Denying history both ways

This is one of those posts which is too short to be a Monday update but too long to try and express properly on Twitter.

One of the things which stuck me about Max Hill’s thesis in “To the Ends of the Earth and Back Again” (reviewed here) is how Hill both denies the history of Māori in this country but also the history of, variously, the Spanish, the Chinese, the Ancient Greeks, the Ancient Egyptians, the Ancient Celts, et cetera. Hill wants to rewrite the pre-history of this place, and thus deny Māori proper authority over their history (suggesting, as he does, that Māori in part do not know their own history and are complicit in a cover-up of their “real” history). Yet for Hill’s thesis to have legs, he also has to deny the histories of the people who he claims made it here first. The evidence Hill uses for his various pre-Māori claims is never direct evidence of settlement or contact but, rather, supposition based upon “what ifs”, folk linguistics, reinterpretation of maps (often of various age and sometimes dubious authorship) and the like. He is making claims about ancient peoples that just aren’t part of orthodox history.

Now, either these ancient peoples came here and forgot all about it, leaving behind very crude evidence of their material culture, or they came here and have engaged in some latter day cover up. In the former case, that shows that whatever evidence there is in said cultures is not particularly strong (given that no one outside a few fringe theorists in Aotearoa is pursuing such claims), whilst in the latter case we have to believe that no one wants to talk about that colony in the Southern Hemisphere some Egyptians and Greeks set up two thousand years ago. But why would they cover that up? What’s in it for the Ancient Egyptians, for example, who trumpeted everything (including their spectacular military failures)?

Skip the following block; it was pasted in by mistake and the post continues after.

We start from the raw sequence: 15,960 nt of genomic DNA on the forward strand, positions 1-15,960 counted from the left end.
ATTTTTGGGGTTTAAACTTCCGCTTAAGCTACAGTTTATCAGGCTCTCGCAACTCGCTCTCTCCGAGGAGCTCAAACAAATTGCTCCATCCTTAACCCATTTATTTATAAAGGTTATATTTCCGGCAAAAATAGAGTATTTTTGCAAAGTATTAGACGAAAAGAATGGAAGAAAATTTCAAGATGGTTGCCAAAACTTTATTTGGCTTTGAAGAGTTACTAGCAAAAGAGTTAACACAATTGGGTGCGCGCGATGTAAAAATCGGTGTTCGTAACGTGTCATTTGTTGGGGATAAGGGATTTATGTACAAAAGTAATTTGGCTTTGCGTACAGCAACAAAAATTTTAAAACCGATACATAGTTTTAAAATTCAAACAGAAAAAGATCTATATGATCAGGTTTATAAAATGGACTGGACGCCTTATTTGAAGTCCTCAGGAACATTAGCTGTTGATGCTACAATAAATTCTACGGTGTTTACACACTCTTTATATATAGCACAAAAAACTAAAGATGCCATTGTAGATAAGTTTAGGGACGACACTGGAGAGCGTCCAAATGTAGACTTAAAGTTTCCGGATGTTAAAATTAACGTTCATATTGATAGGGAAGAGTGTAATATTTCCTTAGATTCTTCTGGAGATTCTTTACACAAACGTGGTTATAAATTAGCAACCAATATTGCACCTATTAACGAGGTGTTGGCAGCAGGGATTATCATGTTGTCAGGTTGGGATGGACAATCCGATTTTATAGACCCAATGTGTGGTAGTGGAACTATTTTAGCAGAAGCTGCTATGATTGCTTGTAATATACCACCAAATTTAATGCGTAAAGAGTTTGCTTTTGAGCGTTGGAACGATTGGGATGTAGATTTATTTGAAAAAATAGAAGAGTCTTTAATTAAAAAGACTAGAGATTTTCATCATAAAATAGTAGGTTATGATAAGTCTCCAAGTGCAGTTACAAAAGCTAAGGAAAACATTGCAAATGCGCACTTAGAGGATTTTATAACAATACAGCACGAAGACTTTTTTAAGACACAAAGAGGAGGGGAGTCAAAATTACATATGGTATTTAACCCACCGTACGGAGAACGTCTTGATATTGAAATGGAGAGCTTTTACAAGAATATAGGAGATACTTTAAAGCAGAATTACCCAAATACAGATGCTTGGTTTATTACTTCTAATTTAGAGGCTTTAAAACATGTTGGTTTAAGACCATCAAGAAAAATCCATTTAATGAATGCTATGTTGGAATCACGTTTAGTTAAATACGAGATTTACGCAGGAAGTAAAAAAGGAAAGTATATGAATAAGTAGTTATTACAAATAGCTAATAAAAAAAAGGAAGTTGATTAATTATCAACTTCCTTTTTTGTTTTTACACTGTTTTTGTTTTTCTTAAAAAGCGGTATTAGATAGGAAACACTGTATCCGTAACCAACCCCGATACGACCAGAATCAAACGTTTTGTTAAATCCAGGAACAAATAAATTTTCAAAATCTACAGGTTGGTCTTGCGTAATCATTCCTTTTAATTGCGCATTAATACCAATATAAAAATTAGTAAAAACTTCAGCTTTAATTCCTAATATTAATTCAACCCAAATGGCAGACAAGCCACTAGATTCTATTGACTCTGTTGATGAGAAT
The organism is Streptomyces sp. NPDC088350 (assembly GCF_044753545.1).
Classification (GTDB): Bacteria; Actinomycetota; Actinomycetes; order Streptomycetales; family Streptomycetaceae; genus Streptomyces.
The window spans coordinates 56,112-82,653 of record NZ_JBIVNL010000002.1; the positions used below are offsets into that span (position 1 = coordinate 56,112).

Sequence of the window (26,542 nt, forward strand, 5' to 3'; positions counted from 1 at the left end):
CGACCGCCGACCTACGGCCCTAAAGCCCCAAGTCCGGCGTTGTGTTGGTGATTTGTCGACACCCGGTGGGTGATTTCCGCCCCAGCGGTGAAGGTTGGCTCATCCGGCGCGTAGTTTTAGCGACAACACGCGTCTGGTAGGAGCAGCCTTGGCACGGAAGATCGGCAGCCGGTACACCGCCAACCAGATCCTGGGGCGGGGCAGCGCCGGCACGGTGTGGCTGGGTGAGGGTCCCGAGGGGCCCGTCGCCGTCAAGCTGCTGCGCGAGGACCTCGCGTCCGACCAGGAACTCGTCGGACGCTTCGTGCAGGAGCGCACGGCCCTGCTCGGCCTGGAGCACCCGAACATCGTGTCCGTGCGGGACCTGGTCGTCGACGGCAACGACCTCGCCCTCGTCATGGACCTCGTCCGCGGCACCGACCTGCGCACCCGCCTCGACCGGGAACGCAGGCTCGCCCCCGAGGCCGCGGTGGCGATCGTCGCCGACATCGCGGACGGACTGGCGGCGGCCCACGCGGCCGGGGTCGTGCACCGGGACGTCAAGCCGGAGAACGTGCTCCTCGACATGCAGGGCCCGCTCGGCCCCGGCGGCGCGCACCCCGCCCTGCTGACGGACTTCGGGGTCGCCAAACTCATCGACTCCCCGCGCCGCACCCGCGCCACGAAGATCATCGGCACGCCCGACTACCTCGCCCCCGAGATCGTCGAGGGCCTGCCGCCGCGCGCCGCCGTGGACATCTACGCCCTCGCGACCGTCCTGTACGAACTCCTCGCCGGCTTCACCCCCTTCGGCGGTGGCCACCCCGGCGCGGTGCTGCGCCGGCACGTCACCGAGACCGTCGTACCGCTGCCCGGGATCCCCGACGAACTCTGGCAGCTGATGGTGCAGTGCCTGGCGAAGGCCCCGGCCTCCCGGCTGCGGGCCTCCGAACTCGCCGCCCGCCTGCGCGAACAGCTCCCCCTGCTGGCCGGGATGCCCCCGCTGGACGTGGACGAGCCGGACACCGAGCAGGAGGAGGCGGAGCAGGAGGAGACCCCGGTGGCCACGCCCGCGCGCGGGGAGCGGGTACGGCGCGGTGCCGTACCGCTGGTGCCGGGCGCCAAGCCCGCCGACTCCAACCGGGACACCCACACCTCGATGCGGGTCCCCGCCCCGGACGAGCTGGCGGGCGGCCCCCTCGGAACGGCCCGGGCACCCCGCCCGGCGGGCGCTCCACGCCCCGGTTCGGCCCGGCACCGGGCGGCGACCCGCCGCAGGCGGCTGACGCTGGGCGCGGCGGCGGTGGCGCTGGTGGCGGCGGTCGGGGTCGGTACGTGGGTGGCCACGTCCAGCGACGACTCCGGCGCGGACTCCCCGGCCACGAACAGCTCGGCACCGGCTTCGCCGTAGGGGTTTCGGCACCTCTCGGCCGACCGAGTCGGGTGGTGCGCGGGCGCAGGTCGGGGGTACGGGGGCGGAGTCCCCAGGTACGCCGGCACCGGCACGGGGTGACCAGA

Hill’s rewriting of history is not just the reinterpretation of the pre-history of this place; if we accept Hill’s thesis we have to re-examine all history. That’s actually a problem for Hill, because then much of the ancillary evidence he uses to bolster his case becomes suspicious as well. I don’t think he wants to bite that bullet, but he kind of has to…


About Matthew Dentith

Author of "The Philosophy of Conspiracy Theories" (Palgrave Macmillan), Matthew Dentith wrote his PhD on epistemic issues surrounding belief in conspiracy theories. He is a frequent media commentator on the weird and the wonderful, both locally and internationally. On occasion he can be caught dreaming about wax lions but, mostly, it is rumoured he works for elements of the New World Order.